Even before her first step on campus, Abby Tower was determined to explore a college path less traveled. Along the way, she discovered one of the best reasons to go to college—to forge meaningful connections with professors, fellow students, people in the community and herself.
Though it’s readily evident that Tower could attain any career she set her mind to, her heart would have to come with. She’s been described by professors as a “truly exceptional student…even among our best and brightest…articulate, inspiring and passionate”. Plus possessing “tremendous intellectual curiosity, combined with a desire to understand social, political, and historical problems in their full complexity.”
“I really didn’t know what to expect coming into college, to be completely honest. (She only applied to two schools.) But Green Bay had an ESL certificate program and that’s what I wanted to pursue.” Other than that, she approached college as an experience. “I wanted a fresh start. UWGB gave me the opportunity to be my own person and discover what I was passionate about without the weight of expectations of my peers from my hometown.”
Tower took her “exploratory” approach to college to a whole new level. She remembers. “I probably changed my major between 15 and 20 times. I haven’t had 20 separate majors, but I have changed the combinations.”
To those who may consider such an approach inefficient, let the record show Tower is graduating with a double major in Political Science and Democracy and Justice Studies with an emphasis in the U.S. and the World, plus a triple minor in Spanish and Latin American Studies, Teaching English as a Second Language (TESL Certificate), and World Cultures.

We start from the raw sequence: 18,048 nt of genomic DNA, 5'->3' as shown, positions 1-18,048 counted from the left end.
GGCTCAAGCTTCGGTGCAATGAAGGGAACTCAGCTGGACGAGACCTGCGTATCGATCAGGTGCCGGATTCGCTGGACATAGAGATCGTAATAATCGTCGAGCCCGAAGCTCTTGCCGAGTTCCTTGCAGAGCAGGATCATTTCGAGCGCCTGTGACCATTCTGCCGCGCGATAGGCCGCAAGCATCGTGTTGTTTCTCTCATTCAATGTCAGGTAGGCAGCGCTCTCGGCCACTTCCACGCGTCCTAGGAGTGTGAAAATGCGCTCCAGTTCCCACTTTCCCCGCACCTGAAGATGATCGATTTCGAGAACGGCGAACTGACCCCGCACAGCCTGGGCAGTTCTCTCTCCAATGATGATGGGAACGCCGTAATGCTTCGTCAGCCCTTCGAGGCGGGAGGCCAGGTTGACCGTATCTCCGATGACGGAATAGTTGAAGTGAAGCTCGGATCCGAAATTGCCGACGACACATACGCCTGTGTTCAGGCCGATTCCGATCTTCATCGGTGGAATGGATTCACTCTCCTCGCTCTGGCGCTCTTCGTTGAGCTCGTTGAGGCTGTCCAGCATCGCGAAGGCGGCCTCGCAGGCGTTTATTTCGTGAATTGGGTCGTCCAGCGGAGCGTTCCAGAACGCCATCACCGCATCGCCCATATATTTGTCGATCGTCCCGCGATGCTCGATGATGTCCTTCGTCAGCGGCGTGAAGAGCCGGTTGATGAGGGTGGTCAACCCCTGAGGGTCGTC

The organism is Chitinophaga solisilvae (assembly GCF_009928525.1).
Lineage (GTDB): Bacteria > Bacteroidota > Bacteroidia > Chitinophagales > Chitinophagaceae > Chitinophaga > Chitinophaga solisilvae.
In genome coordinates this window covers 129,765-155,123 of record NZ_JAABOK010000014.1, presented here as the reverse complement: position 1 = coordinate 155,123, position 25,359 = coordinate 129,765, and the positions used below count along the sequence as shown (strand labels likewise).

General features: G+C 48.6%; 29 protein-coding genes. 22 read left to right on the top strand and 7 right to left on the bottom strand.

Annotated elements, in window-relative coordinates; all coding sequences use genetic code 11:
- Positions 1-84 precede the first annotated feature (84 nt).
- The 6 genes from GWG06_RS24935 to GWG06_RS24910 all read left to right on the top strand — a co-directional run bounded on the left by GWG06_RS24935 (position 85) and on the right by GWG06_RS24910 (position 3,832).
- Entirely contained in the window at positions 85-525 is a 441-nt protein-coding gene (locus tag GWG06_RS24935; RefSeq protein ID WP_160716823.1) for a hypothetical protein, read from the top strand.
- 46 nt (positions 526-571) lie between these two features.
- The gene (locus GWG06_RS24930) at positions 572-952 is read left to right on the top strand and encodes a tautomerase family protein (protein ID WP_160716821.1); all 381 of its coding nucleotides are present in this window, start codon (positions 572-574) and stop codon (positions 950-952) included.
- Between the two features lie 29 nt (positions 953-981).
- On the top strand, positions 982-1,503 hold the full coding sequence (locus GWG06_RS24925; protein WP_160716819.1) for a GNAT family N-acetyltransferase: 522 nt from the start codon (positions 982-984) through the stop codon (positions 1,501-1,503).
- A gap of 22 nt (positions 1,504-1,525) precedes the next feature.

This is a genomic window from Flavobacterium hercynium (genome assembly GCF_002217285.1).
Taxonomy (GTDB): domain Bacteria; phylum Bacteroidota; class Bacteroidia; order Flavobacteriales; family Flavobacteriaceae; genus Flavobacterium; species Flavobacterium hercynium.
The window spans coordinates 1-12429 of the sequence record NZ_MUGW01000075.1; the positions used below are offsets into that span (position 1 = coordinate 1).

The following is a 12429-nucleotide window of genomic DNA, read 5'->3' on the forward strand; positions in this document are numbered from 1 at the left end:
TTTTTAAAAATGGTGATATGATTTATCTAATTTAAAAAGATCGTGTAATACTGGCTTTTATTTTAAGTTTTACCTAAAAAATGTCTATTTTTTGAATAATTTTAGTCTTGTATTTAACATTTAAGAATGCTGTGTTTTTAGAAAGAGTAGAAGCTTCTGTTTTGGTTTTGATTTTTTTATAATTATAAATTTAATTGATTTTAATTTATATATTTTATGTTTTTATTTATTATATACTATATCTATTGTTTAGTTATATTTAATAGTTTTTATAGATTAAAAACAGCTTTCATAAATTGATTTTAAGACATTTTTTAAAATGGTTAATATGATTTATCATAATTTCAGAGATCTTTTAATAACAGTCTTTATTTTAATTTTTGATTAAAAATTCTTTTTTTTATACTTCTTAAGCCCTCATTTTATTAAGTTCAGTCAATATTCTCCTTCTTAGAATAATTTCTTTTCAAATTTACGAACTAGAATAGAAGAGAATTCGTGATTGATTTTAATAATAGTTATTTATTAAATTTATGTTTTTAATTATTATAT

All in four years and a 4.0 GPA. Her secret? “I just took the classes that excited me and inspired me to want to learn more, and it worked out for me.”
If “things working out” meant making the most of every opportunity, faculty quickly noticed and appreciated the effort. Professor Jennifer Ham, Chair of Humanities and Abby’s internship supervisor, notes that “Abby is an exceptional student, always awake, always thinking, reflecting and looking for new angles and approaches to situations.” She’s also been praised for a “tremendous intellectual curiosity combined with a desire to understand social, political, and historical problems in their full complexity.”
Not bad for someone, who as a first-year student, wandered into a professor’s office, completely lost. “I remember telling a professor, I didn’t know what I want to major in. I didn’t have a “dream” career and I didn’t know what I was doing. I remember feeling like I needed to have my whole life planned out by then.”
Then came a bit of advice that still stays with her. “A professor told me I could spend my four years here and just go to class—which would be fine—or I could go to class and get to know my classmates, my professors and the community. They told me that my time at UW-Green Bay would be the experience that I chose for it to be. That stuck with me. Getting involved as much as possible.”
Few Phoenix have been more involved—inside the classroom, as a peer success coach, teaching assistant and teaching English as a second language—and with internships at Casa ALBA Melanie, a Hispanic Resource Center of the greater Green Bay area and The Brown County Public Defenders Office; plus teaching English as a Second Language at Literacy Green Bay.
So what to do for an encore? She’s currently completing an honors project on domestic policies and discourse dealing with refugees and asylum seekers.
As far as post-graduation—there are currently no ivory aspirations for this Tower. “I’m taking a few years off, looking at different roles with a variety of local non-profits, research and legal assistant-ships.” She does see law school, but not right away. These days, community comes first. “I like working alongside people and finding common solutions together. And working toward change. That drives a lot of the decisions I make.”
Tower sets off to her next adventure with this advice to any first-year college student feeling lost. “Don’t get so focused necessarily on finding the right major or the right career, that you forget your passions and what you’re actually interested in.” This is certainly one Phoenix that won’t be soon forgotten.
Story: Michael Shaw. Photo: Dan Moore.